This Star Wars book will change the way you think about the prequel movies
“Though this is the end of the age of heroes, it has saved its best for last.”
Woah, I thought. This is the last line of the opening to author Matthew Stover’s novelization of Star Wars: Revenge of the Sith. I’d heard murmurings that this book was well-received over the years – the book has significantly more positive reviews on Goodreads than the other two prequel novelizations, standing at 4.17 after more than 15,000 ratings – but I only recently decided to check it out. It’s heavyweight.
It turns scenes in the movie that completely breezed past me into matters of life and death. The book paints a picture of a galaxy frayed by years of war. It uses sometimes flowery prose to turn every Jedi battle into an encounter between mythical figures – as if the entire universe’s course turns with each duel. It makes the end of Anakin and Obi-Wan’s friendship more devastating than the former’s turn to the Dark Side, which is some achievement.
The book came to my attention through this cool bot account on Twitter, which shares choice excerpts of the story:
My discovery of this novelization is not a new thing, though. The Revenge of the Sith book’s reputation has persisted among Star Wars fans for years. You’ll frequently find Reddit threads asking if it’s a solid read, with plenty weighing in to recommend it. As a piece of Star Wars paraphernalia, it’s still a treat to read in 2021, and clearly more satisfying than the film.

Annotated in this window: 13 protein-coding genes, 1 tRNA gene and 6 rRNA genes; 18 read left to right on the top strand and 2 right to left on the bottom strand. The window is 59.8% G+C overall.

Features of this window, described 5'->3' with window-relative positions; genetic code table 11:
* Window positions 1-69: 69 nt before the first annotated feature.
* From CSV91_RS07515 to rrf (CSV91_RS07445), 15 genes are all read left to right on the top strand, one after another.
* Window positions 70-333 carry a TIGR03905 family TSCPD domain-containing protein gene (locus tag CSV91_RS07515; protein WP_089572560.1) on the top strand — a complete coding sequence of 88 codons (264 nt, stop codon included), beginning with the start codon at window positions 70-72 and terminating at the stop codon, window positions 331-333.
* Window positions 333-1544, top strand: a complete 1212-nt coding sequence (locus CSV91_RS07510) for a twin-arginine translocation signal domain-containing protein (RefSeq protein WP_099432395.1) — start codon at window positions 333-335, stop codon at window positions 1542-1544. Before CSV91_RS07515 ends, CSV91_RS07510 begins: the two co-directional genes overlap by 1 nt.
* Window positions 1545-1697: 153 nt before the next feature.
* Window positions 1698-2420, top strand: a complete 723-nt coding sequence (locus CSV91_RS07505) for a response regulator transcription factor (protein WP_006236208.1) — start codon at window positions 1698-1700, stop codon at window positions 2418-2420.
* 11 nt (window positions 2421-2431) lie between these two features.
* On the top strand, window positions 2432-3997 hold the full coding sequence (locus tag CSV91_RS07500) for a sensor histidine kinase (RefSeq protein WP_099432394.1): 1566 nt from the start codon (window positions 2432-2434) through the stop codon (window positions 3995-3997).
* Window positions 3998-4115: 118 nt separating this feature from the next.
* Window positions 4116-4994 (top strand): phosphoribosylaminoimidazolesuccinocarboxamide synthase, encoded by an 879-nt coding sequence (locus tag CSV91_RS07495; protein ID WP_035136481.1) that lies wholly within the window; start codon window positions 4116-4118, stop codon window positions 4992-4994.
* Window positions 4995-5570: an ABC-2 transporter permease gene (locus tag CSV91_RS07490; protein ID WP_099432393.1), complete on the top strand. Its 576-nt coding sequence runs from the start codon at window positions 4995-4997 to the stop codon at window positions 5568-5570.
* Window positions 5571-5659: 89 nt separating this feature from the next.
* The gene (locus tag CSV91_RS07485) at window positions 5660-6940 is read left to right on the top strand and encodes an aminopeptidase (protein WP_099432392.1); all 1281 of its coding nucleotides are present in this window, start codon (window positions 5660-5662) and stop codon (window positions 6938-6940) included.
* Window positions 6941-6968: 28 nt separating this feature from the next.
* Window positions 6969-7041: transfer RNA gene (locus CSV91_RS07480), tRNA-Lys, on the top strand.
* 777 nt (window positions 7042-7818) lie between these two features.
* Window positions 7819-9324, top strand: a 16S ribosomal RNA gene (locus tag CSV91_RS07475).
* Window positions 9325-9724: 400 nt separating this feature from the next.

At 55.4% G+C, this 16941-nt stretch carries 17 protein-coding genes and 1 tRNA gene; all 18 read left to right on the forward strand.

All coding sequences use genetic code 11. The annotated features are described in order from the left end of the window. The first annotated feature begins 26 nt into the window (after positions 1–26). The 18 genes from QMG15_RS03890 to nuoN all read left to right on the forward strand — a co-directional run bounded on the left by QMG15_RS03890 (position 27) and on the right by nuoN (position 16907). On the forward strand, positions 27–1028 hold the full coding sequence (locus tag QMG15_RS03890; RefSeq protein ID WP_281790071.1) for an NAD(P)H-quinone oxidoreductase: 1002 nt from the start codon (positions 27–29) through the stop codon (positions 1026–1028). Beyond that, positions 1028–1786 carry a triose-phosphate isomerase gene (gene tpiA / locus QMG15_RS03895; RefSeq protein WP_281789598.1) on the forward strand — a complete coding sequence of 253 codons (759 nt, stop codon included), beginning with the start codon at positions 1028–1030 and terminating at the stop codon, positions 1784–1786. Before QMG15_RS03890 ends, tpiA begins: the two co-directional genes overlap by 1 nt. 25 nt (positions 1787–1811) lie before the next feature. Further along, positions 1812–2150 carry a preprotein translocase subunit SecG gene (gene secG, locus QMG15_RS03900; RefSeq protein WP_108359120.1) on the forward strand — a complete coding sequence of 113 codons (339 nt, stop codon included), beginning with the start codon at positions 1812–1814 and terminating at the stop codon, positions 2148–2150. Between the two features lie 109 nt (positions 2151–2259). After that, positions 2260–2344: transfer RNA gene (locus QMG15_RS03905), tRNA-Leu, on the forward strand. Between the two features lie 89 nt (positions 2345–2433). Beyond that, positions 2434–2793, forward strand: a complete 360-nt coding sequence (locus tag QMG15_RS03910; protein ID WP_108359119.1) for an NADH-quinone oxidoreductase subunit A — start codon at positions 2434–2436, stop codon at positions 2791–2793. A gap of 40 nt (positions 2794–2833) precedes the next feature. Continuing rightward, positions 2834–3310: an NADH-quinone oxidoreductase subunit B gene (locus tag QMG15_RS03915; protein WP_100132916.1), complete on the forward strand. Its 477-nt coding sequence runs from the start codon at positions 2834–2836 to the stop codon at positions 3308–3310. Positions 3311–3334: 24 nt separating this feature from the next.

I decided to reach out to Stover and discuss why the book has still got such a strong reputation among fans, 16 years after it was released.
“I knew going in that the novelization was going to be released before the actual film, and when I was writing it, I had not seen any of the actual film,” Stover says about his angle on the project. “I was working from the final shooting script like an outline. And so I thought that it would not do the story any favours to describe the visual details, because I would just be guessing as to what Mr. Lucas would actually be putting on the screen.”
Jedi mind trick
That’s what led to Stover dialling in on each character’s inner psychology instead. “I decided to focus the book on the interiority of the characters – to try and express how I thought they would feel about what they were going through. And so the idea was that the book would be kind of the interior, the feeling of it, and the movie would be the visual parts. That was more or less my plan – to try and make a story that would expand on and complement the film rather than just retell it.”
The book’s main achievement is the way it gets into the mind of Anakin Skywalker, as a person who’s absolutely paralyzed by a fear of loss despite being tremendously powerful.
The movie famously does a muddled job of portraying this: you know Anakin will do anything to save Padmé’s life, but by the time he turns on the Jedi, he comes off as petulant and deeply unlikeable. In the novelization, you spend so much time in his head that you sympathize with his desperation – it adds so much texture that the movie probably wants you to feel, but couldn’t quite get on the screen.
“I was taking my best swing at expressing what I thought George Lucas’s intentions were in the way he had been representing that character throughout the first six Star Wars movies,” Stover says. He spent a long afternoon with Lucas before the movie’s release, which helped him dial in on the director’s thoughts about the Jedi, Anakin and what he wanted the book to be.
“I had a lot of the stuff in the book about Anakin’s critical failing: it being his attachment, his fear of loss, fear itself and the irony of the reputation that he has. They call him, canonically, the hero with no fear – whereas, in fact, he’s ruled by fear, and that’s what causes his fall.”